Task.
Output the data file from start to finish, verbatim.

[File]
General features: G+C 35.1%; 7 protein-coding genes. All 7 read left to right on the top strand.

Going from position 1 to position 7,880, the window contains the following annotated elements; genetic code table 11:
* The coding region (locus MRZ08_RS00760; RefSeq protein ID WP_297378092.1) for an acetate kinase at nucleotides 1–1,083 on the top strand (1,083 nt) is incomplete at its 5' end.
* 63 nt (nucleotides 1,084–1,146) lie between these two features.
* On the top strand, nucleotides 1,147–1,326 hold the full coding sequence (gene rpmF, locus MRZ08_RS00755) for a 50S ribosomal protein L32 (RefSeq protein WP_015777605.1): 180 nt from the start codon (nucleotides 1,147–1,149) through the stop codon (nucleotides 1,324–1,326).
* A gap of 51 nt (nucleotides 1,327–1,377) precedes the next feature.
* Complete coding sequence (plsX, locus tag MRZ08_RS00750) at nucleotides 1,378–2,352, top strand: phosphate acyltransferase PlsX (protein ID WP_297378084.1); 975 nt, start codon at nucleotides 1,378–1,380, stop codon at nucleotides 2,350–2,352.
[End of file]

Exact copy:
General features: G+C 35.1%; 7 protein-coding genes. All 7 read left to right on the top strand.

Going from position 1 to position 7,880, the window contains the following annotated elements; genetic code table 11:
* The coding region (locus MRZ08_RS00760; RefSeq protein ID WP_297378092.1) for an acetate kinase at nucleotides 1–1,083 on the top strand (1,083 nt) is incomplete at its 5' end.
* 63 nt (nucleotides 1,084–1,146) lie between these two features.
* On the top strand, nucleotides 1,147–1,326 hold the full coding sequence (gene rpmF, locus MRZ08_RS00755) for a 50S ribosomal protein L32 (RefSeq protein WP_015777605.1): 180 nt from the start codon (nucleotides 1,147–1,149) through the stop codon (nucleotides 1,324–1,326).
* A gap of 51 nt (nucleotides 1,327–1,377) precedes the next feature.
* Complete coding sequence (plsX, locus tag MRZ08_RS00750) at nucleotides 1,378–2,352, top strand: phosphate acyltransferase PlsX (protein ID WP_297378084.1); 975 nt, start codon at nucleotides 1,378–1,380, stop codon at nucleotides 2,350–2,352.